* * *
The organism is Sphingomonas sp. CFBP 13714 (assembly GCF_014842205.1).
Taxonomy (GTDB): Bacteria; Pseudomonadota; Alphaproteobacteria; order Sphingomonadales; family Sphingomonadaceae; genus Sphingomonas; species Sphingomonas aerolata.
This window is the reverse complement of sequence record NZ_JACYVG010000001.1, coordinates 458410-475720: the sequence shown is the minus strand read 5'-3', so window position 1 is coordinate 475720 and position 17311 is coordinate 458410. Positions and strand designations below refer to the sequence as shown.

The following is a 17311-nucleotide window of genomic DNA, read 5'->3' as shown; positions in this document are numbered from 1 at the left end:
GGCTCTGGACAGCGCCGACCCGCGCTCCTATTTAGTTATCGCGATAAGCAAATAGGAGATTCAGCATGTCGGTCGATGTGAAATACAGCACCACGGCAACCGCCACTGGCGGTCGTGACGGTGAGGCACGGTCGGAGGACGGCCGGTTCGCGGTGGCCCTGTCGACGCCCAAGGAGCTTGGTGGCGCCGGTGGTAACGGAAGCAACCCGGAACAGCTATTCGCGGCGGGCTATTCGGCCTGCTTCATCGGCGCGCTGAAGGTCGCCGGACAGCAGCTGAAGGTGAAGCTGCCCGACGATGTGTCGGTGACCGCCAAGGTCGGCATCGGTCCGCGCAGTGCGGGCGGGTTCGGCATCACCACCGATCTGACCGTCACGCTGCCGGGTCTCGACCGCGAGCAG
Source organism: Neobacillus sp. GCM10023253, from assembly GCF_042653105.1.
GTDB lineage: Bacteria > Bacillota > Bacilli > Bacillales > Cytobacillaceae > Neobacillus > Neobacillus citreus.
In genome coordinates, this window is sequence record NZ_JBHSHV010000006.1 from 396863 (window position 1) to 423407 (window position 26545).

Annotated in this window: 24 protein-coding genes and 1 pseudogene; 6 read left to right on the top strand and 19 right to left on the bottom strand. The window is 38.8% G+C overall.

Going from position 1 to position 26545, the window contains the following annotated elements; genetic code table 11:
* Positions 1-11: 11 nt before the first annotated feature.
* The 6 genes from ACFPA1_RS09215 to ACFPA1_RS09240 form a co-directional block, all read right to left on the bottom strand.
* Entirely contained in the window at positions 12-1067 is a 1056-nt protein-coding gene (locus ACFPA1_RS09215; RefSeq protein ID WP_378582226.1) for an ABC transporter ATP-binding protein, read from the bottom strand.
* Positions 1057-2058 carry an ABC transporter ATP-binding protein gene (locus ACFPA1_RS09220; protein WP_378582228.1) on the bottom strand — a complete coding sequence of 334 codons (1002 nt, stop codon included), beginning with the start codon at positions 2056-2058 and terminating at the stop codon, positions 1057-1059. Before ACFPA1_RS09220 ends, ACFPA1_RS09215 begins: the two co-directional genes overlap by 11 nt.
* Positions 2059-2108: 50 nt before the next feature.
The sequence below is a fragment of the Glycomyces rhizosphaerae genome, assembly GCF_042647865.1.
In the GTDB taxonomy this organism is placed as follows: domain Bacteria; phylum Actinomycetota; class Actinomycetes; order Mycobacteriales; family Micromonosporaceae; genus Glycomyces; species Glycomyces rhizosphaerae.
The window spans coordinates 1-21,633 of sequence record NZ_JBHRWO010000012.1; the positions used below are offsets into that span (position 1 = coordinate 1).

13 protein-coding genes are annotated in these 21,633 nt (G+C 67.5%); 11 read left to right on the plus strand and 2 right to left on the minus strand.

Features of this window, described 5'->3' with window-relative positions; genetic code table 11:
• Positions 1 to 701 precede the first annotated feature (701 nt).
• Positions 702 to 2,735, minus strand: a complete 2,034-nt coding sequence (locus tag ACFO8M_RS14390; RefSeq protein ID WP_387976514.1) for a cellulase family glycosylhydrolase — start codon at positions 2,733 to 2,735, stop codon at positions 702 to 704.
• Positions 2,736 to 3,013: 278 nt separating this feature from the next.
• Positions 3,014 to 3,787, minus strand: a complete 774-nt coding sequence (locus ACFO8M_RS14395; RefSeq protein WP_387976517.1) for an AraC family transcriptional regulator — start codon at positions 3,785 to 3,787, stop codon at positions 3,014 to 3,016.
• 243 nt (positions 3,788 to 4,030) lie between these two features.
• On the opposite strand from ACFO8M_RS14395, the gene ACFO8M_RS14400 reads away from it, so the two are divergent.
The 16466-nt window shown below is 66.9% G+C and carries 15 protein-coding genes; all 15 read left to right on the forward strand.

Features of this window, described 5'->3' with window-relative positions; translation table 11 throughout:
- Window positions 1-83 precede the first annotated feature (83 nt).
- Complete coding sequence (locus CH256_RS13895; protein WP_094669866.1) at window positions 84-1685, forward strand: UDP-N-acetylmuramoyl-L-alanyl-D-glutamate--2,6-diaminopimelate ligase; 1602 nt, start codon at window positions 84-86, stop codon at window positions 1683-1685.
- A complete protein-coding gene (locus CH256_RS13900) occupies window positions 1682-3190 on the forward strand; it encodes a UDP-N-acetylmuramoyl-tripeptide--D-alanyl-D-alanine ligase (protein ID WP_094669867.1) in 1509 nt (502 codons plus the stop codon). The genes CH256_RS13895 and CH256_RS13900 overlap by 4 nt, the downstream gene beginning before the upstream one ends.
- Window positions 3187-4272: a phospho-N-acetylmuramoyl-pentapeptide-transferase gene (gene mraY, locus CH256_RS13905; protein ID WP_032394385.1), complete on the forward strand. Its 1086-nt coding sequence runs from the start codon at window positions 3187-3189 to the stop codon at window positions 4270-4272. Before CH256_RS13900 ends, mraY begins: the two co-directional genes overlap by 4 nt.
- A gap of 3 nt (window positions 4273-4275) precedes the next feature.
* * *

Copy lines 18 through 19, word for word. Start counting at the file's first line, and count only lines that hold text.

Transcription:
The window spans coordinates 1-21,633 of sequence record NZ_JBHRWO010000012.1; the positions used below are offsets into that span (position 1 = coordinate 1).

13 protein-coding genes are annotated in these 21,633 nt (G+C 67.5%); 11 read left to right on the plus strand and 2 right to left on the minus strand.